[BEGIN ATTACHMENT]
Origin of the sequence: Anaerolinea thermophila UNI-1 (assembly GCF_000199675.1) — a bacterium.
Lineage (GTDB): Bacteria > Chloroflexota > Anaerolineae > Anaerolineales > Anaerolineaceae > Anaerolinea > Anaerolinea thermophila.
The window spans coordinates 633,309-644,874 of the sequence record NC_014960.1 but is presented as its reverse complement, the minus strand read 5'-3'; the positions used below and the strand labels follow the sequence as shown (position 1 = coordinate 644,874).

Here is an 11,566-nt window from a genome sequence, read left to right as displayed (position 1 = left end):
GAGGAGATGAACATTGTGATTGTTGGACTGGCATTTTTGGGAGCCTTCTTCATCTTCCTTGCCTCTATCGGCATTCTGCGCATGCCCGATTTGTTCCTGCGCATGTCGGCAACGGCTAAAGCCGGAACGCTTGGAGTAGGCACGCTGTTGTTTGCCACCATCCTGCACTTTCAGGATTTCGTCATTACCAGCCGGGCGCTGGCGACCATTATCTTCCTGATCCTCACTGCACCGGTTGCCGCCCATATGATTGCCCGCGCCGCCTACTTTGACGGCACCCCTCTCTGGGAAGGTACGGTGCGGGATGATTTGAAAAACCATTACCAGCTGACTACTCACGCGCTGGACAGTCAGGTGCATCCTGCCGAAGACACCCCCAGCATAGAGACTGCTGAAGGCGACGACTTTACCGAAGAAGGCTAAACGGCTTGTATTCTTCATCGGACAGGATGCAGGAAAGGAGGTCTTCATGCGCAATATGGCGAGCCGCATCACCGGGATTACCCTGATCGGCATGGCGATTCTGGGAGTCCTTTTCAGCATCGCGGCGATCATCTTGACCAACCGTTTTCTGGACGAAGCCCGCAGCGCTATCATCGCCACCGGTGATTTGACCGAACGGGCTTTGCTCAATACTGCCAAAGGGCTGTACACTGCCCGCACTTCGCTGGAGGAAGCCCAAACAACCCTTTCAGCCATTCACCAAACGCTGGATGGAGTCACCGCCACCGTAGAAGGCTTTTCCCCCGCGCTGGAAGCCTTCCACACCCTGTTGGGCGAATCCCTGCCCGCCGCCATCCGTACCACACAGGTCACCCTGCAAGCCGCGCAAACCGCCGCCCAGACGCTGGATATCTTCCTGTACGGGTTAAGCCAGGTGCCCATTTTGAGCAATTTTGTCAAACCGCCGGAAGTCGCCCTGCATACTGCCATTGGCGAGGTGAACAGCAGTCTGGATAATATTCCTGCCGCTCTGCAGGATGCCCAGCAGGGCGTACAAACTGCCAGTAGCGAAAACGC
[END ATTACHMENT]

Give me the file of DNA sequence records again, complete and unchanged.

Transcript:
Origin of the sequence: Anaerolinea thermophila UNI-1 (assembly GCF_000199675.1) — a bacterium.
Lineage (GTDB): Bacteria > Chloroflexota > Anaerolineae > Anaerolineales > Anaerolineaceae > Anaerolinea > Anaerolinea thermophila.
The window spans coordinates 633,309-644,874 of the sequence record NC_014960.1 but is presented as its reverse complement, the minus strand read 5'-3'; the positions used below and the strand labels follow the sequence as shown (position 1 = coordinate 644,874).

Here is an 11,566-nt window from a genome sequence, read left to right as displayed (position 1 = left end):
GAGGAGATGAACATTGTGATTGTTGGACTGGCATTTTTGGGAGCCTTCTTCATCTTCCTTGCCTCTATCGGCATTCTGCGCATGCCCGATTTGTTCCTGCGCATGTCGGCAACGGCTAAAGCCGGAACGCTTGGAGTAGGCACGCTGTTGTTTGCCACCATCCTGCACTTTCAGGATTTCGTCATTACCAGCCGGGCGCTGGCGACCATTATCTTCCTGATCCTCACTGCACCGGTTGCCGCCCATATGATTGCCCGCGCCGCCTACTTTGACGGCACCCCTCTCTGGGAAGGTACGGTGCGGGATGATTTGAAAAACCATTACCAGCTGACTACTCACGCGCTGGACAGTCAGGTGCATCCTGCCGAAGACACCCCCAGCATAGAGACTGCTGAAGGCGACGACTTTACCGAAGAAGGCTAAACGGCTTGTATTCTTCATCGGACAGGATGCAGGAAAGGAGGTCTTCATGCGCAATATGGCGAGCCGCATCACCGGGATTACCCTGATCGGCATGGCGATTCTGGGAGTCCTTTTCAGCATCGCGGCGATCATCTTGACCAACCGTTTTCTGGACGAAGCCCGCAGCGCTATCATCGCCACCGGTGATTTGACCGAACGGGCTTTGCTCAATACTGCCAAAGGGCTGTACACTGCCCGCACTTCGCTGGAGGAAGCCCAAACAACCCTTTCAGCCATTCACCAAACGCTGGATGGAGTCACCGCCACCGTAGAAGGCTTTTCCCCCGCGCTGGAAGCCTTCCACACCCTGTTGGGCGAATCCCTGCCCGCCGCCATCCGTACCACACAGGTCACCCTGCAAGCCGCGCAAACCGCCGCCCAGACGCTGGATATCTTCCTGTACGGGTTAAGCCAGGTGCCCATTTTGAGCAATTTTGTCAAACCGCCGGAAGTCGCCCTGCATACTGCCATTGGCGAGGTGAACAGCAGTCTGGATAATATTCCTGCCGCTCTGCAGGATGCCCAGCAGGGCGTACAAACTGCCAGTAGCGAAAACGC